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Claressa Shields and Marlen Esparza give U.S. Olympic boxing program a fighting chance

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Claressa Shields celebrates after defeating Anna Laurell at the London Games (Getty Images)

Claressa Shields celebrates after defeating Anna Laurell at the London Games (Getty Images)

LONDON – She fights for the father who left prison and for the brother who sits there now, writing letters to her every day, telling her to be strong. She fights for her broken city back home and for the men who have died. And as she hits, she prays that the killing will stop, even when it never does.

Mostly, Claressa Shields of Flint, Mich., boxes because it's all she's got, because sometimes beating another woman in a ring is better than the alternative, and because she doesn't want to know what would happen if she didn't do this.

"It's definitely kept me alive," she said.

This is the new face of American amateur boxing – young, feminine, and fearless. On Monday, Shields won her middleweight quarterfinal fight against Sweden's Anna Laurell, assuring herself of at least a bronze medal. Just two hours before, her teammate Marlen Esparza, a flyweight and model for Cover Girl makeup, won her quarterfinal match, meaning she, too, will leave here with a medal.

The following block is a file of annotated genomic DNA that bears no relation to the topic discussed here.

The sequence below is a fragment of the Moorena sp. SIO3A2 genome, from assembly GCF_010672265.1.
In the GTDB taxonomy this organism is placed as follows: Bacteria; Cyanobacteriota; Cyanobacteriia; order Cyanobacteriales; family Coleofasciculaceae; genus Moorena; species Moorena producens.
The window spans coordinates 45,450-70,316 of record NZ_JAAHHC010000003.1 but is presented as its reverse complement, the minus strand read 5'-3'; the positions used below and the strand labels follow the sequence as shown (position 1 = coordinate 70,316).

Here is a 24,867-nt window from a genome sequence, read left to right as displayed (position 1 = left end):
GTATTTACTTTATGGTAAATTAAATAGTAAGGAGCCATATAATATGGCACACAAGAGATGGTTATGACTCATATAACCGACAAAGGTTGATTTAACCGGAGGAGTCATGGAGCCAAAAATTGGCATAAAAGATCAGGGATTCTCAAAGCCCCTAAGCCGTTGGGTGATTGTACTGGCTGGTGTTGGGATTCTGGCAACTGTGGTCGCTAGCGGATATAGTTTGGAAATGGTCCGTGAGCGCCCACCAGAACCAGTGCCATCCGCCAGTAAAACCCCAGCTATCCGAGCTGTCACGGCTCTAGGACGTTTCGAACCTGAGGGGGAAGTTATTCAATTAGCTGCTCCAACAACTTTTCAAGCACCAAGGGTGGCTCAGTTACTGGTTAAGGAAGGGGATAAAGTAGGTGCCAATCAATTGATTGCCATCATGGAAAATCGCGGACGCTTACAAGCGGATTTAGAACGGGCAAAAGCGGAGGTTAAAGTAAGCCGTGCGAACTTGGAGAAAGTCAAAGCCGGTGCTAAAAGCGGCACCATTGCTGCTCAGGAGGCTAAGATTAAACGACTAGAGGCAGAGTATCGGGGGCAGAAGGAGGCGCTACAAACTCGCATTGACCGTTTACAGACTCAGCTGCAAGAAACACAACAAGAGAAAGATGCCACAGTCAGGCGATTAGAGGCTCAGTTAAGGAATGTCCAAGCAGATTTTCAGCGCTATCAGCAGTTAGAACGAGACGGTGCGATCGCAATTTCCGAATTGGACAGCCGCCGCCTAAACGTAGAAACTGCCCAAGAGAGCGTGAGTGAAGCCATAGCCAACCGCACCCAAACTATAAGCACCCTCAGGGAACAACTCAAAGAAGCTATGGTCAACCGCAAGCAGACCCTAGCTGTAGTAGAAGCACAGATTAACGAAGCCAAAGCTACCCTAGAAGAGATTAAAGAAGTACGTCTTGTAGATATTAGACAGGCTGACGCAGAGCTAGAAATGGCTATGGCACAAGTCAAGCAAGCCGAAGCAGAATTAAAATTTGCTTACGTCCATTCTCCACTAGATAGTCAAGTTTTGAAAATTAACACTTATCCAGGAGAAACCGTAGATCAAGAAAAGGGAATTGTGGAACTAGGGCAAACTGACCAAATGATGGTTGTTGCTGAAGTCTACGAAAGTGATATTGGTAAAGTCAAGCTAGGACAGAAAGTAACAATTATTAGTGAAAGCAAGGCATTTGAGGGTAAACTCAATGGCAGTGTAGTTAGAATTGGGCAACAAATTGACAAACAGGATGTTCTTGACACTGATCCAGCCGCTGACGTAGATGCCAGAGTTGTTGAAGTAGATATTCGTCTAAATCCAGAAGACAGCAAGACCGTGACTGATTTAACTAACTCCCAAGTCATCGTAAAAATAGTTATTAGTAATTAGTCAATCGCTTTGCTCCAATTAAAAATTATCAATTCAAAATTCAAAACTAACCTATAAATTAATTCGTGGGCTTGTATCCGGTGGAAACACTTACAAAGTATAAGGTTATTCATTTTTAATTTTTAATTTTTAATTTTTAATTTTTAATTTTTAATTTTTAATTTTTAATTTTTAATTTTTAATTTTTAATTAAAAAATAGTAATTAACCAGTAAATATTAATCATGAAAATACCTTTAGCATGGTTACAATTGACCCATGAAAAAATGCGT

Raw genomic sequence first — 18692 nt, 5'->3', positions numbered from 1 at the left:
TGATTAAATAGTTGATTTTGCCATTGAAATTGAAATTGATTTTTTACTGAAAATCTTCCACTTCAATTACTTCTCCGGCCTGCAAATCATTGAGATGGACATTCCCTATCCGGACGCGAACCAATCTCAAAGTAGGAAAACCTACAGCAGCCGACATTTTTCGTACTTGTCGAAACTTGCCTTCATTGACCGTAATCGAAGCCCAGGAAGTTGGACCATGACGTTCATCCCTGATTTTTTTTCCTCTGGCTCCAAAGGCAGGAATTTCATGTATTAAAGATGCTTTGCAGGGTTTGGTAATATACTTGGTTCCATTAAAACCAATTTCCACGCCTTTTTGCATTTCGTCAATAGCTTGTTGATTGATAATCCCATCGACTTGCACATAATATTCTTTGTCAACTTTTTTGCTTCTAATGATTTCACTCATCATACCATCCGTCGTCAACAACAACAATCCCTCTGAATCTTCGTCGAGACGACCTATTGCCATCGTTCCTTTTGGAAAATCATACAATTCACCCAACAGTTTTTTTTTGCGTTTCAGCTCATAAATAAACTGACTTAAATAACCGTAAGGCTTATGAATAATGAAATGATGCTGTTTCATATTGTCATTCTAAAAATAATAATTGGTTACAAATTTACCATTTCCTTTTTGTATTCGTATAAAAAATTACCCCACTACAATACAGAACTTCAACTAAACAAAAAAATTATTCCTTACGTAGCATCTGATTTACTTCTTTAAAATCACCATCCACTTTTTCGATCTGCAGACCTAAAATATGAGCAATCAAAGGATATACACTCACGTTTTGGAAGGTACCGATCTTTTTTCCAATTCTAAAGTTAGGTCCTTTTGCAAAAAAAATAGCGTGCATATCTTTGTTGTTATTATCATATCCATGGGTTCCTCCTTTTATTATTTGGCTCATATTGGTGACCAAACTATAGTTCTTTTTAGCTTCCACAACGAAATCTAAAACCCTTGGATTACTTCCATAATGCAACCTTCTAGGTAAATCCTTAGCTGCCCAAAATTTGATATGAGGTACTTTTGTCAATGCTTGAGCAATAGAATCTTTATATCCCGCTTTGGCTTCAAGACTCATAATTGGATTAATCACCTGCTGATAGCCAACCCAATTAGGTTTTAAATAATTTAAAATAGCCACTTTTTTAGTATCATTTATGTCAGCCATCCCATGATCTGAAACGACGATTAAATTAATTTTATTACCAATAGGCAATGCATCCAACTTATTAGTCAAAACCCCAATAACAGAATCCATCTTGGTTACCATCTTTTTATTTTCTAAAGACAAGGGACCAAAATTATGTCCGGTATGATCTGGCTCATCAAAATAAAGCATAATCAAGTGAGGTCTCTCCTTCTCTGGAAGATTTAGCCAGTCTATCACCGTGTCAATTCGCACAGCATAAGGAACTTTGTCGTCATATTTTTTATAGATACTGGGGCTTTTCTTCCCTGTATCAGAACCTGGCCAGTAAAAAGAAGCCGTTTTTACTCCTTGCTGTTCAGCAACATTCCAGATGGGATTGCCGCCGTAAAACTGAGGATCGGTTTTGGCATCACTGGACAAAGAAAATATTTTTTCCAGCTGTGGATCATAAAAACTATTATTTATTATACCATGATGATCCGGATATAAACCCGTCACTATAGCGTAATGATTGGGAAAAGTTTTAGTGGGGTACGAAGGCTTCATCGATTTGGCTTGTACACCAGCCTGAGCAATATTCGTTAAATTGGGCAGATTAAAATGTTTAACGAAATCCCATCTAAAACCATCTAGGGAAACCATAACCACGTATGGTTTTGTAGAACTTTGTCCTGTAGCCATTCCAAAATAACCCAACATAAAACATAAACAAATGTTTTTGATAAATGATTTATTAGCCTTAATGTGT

From the ruins of the men's boxing team, an Olympic disaster, come the women, who have been allowed to fight in the Games for the first time. While the men collapsed again this year, needing a protest just to keep a lone medal hope alive, two women with distinctly different styles and personalities pounded their way to a medal stand.

After her fight, Esparza bounced through the tunnel beneath the ExCel Center stands and giggled that her hair stands on the back of her head. She glanced at her nails, some of which were painted red, white, and blue, and she laughed. She said she's going to school after the Olympics are over and will probably never box again.

"I'm actually really negative," she said describing her personality. "I think I spit out a lot of negativity before I fight because it allows me to keep positive inside. That way, no matter what people think, I'm happy on the inside."

She laughed.

"That's weird," she added.

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After her fight, Shields talked about her father, Bo, a one-time boxer who was in prison until she was 9, and how he inspired her to fight with a talk about Laila Ali. She talked about her older brother Artis, who is in prison and never used to let her cry. And she talked about the people who died. There was 'Twan, the guy from the gym, and those other friends she knew from around town. Gone to gunshots. All of them dead. And how about Anthony? He gave up on boxing, but he'd always joke that they should fight. He was shot the other night while Shields was here in London, killed in the parking lot of a doughnut shop. He was 18.

"Yeah, I think boxing may have helped me out," said Shields, just 17 and a high school junior herself. "It definitely helped me control my anger … and stay calm."